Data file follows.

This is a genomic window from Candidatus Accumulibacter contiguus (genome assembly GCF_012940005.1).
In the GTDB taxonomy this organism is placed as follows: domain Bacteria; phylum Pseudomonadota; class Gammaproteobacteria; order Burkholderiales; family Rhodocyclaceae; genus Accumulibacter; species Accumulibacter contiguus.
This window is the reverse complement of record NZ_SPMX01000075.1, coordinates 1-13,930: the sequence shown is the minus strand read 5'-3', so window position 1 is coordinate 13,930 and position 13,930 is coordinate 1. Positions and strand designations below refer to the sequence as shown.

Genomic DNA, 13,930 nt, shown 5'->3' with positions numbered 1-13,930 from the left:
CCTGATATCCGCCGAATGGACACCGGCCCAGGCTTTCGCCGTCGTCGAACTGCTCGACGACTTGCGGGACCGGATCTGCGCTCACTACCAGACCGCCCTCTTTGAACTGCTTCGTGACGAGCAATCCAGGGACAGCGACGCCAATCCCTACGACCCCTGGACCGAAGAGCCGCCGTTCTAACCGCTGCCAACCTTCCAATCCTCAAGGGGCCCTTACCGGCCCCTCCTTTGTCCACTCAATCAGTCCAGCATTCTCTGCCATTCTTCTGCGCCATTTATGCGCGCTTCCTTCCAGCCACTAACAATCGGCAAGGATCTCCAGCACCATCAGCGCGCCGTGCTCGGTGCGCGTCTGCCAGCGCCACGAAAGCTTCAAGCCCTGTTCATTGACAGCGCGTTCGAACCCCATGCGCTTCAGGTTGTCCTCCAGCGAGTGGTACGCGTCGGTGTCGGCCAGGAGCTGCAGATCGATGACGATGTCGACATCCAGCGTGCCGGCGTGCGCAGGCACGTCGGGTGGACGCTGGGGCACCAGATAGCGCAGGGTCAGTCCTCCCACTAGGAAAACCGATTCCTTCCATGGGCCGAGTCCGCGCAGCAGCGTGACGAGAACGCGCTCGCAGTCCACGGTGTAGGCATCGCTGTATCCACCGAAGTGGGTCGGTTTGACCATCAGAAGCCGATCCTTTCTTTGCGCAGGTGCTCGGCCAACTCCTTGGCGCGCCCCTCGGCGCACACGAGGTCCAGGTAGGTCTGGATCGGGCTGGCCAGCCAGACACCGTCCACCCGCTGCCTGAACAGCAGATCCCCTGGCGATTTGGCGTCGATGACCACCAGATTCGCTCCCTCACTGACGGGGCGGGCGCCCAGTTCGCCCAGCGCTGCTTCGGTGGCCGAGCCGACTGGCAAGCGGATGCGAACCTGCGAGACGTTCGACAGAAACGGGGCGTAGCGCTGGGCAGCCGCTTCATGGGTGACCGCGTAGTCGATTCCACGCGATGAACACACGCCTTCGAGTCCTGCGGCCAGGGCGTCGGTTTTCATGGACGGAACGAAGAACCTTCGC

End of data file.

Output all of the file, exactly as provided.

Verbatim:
This is a genomic window from Candidatus Accumulibacter contiguus (genome assembly GCF_012940005.1).
In the GTDB taxonomy this organism is placed as follows: domain Bacteria; phylum Pseudomonadota; class Gammaproteobacteria; order Burkholderiales; family Rhodocyclaceae; genus Accumulibacter; species Accumulibacter contiguus.
This window is the reverse complement of record NZ_SPMX01000075.1, coordinates 1-13,930: the sequence shown is the minus strand read 5'-3', so window position 1 is coordinate 13,930 and position 13,930 is coordinate 1. Positions and strand designations below refer to the sequence as shown.

Genomic DNA, 13,930 nt, shown 5'->3' with positions numbered 1-13,930 from the left:
CCTGATATCCGCCGAATGGACACCGGCCCAGGCTTTCGCCGTCGTCGAACTGCTCGACGACTTGCGGGACCGGATCTGCGCTCACTACCAGACCGCCCTCTTTGAACTGCTTCGTGACGAGCAATCCAGGGACAGCGACGCCAATCCCTACGACCCCTGGACCGAAGAGCCGCCGTTCTAACCGCTGCCAACCTTCCAATCCTCAAGGGGCCCTTACCGGCCCCTCCTTTGTCCACTCAATCAGTCCAGCATTCTCTGCCATTCTTCTGCGCCATTTATGCGCGCTTCCTTCCAGCCACTAACAATCGGCAAGGATCTCCAGCACCATCAGCGCGCCGTGCTCGGTGCGCGTCTGCCAGCGCCACGAAAGCTTCAAGCCCTGTTCATTGACAGCGCGTTCGAACCCCATGCGCTTCAGGTTGTCCTCCAGCGAGTGGTACGCGTCGGTGTCGGCCAGGAGCTGCAGATCGATGACGATGTCGACATCCAGCGTGCCGGCGTGCGCAGGCACGTCGGGTGGACGCTGGGGCACCAGATAGCGCAGGGTCAGTCCTCCCACTAGGAAAACCGATTCCTTCCATGGGCCGAGTCCGCGCAGCAGCGTGACGAGAACGCGCTCGCAGTCCACGGTGTAGGCATCGCTGTATCCACCGAAGTGGGTCGGTTTGACCATCAGAAGCCGATCCTTTCTTTGCGCAGGTGCTCGGCCAACTCCTTGGCGCGCCCCTCGGCGCACACGAGGTCCAGGTAGGTCTGGATCGGGCTGGCCAGCCAGACACCGTCCACCCGCTGCCTGAACAGCAGATCCCCTGGCGATTTGGCGTCGATGACCACCAGATTCGCTCCCTCACTGACGGGGCGGGCGCCCAGTTCGCCCAGCGCTGCTTCGGTGGCCGAGCCGACTGGCAAGCGGATGCGAACCTGCGAGACGTTCGACAGAAACGGGGCGTAGCGCTGGGCAGCCGCTTCATGGGTGACCGCGTAGTCGATTCCACGCGATGAACACACGCCTTCGAGTCCTGCGGCCAGGGCGTCGGTTTTCATGGACGGAACGAAGAACCTTCGC